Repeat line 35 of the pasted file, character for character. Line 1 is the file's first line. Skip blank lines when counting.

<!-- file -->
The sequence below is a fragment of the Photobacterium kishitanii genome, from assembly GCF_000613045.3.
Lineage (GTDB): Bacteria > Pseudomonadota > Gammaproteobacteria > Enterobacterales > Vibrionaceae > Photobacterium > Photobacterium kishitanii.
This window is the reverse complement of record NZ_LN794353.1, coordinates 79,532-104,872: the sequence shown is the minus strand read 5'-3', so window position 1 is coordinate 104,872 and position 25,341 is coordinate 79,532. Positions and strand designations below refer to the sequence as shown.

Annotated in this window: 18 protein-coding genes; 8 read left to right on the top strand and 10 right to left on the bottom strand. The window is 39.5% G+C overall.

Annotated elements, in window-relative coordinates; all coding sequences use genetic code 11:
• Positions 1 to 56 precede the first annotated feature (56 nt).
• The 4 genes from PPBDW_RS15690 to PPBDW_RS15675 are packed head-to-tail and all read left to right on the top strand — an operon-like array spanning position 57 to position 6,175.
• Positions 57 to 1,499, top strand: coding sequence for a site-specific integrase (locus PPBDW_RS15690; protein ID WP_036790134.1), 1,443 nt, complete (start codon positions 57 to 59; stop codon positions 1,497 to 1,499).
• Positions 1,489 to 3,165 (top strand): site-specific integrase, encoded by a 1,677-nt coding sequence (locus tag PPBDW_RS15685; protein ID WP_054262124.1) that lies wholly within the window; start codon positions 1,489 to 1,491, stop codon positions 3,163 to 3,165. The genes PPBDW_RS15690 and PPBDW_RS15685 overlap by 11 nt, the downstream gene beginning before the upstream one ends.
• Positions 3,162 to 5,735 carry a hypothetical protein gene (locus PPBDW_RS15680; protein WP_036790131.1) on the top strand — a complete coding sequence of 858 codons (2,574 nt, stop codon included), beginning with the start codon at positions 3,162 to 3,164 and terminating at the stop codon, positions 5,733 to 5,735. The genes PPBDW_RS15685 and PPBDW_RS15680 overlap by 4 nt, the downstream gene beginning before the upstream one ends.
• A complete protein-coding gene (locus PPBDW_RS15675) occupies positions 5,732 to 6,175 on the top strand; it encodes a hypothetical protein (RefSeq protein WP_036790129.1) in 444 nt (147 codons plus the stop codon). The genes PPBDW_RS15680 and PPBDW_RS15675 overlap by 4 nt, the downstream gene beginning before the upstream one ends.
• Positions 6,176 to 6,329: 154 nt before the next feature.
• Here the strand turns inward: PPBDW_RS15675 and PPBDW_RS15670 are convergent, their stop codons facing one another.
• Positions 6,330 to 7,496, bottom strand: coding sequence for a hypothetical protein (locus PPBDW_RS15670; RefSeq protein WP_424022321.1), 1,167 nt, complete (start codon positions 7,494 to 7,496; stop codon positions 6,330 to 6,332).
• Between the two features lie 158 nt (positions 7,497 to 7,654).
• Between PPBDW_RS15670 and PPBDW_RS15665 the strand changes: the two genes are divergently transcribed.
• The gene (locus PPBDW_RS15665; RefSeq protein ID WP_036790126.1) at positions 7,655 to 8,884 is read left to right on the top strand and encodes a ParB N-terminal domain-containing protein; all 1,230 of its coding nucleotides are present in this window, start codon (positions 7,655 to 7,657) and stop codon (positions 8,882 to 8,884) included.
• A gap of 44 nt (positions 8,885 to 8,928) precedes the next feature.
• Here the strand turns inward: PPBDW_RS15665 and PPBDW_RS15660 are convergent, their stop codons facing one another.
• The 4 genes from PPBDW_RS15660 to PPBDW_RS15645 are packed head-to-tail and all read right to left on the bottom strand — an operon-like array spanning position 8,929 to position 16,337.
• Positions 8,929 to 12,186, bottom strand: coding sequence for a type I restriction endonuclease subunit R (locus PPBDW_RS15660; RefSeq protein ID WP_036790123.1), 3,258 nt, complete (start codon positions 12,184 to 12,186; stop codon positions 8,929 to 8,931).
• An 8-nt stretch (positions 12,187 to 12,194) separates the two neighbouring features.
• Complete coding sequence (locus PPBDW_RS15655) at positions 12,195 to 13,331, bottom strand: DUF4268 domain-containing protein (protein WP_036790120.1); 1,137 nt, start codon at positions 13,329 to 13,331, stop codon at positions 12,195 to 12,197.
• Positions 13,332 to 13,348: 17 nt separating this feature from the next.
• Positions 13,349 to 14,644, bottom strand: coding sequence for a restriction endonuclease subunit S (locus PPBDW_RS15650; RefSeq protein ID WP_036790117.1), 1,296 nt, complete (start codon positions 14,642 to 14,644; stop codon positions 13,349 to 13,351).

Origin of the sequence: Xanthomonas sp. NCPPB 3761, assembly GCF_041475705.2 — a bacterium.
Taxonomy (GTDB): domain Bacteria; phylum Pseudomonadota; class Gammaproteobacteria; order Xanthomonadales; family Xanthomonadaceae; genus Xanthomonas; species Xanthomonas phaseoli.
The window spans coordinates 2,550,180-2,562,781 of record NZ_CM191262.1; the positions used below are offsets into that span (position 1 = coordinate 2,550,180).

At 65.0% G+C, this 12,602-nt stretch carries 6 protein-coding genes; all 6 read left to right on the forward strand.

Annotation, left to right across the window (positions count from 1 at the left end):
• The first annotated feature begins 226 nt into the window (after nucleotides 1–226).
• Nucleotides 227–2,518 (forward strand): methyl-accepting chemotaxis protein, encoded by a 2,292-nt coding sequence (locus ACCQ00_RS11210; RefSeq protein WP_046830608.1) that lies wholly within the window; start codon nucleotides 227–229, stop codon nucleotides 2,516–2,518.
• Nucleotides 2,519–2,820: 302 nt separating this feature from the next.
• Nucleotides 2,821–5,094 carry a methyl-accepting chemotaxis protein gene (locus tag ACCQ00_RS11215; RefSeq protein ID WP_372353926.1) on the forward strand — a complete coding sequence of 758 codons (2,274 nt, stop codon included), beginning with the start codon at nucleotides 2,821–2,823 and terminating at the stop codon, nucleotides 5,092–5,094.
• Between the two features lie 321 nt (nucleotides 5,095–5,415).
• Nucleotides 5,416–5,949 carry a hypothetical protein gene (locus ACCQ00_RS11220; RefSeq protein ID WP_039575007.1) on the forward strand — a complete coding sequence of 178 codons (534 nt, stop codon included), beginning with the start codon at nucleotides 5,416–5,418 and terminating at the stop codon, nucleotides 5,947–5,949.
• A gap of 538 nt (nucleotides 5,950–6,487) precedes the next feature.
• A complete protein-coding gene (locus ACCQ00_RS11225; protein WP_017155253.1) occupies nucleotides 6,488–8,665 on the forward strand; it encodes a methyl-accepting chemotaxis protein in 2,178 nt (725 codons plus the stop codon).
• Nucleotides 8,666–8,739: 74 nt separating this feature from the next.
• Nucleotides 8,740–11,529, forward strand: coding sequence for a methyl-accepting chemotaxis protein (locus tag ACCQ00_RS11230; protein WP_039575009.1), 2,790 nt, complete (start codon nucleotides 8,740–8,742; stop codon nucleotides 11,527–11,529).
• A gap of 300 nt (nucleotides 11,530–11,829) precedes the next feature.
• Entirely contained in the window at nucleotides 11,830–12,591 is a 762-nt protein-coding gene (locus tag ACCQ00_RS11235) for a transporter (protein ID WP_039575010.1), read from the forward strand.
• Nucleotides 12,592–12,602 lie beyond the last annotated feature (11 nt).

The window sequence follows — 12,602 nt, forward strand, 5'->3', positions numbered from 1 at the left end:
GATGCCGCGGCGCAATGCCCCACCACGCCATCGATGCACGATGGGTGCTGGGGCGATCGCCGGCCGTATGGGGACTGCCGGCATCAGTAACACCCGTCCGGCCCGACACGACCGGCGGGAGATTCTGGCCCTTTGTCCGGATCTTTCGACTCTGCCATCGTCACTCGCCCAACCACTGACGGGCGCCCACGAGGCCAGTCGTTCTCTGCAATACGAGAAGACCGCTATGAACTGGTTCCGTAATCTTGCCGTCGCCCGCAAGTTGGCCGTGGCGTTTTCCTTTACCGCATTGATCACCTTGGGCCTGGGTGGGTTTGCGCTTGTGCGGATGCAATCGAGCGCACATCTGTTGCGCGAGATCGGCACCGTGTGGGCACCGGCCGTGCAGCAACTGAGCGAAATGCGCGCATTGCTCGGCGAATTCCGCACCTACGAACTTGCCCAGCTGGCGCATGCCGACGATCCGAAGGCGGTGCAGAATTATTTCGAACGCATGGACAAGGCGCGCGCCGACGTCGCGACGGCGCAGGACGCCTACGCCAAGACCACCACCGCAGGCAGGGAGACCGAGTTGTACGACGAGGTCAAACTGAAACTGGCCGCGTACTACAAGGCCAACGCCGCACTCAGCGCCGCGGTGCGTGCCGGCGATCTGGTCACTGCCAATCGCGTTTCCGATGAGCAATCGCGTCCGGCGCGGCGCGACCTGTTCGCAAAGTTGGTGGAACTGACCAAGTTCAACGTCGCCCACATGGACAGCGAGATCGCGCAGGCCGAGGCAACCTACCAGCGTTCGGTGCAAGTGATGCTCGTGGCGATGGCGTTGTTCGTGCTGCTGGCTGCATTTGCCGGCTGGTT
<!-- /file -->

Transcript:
• Between the two features lie 321 nt (nucleotides 5,095–5,415).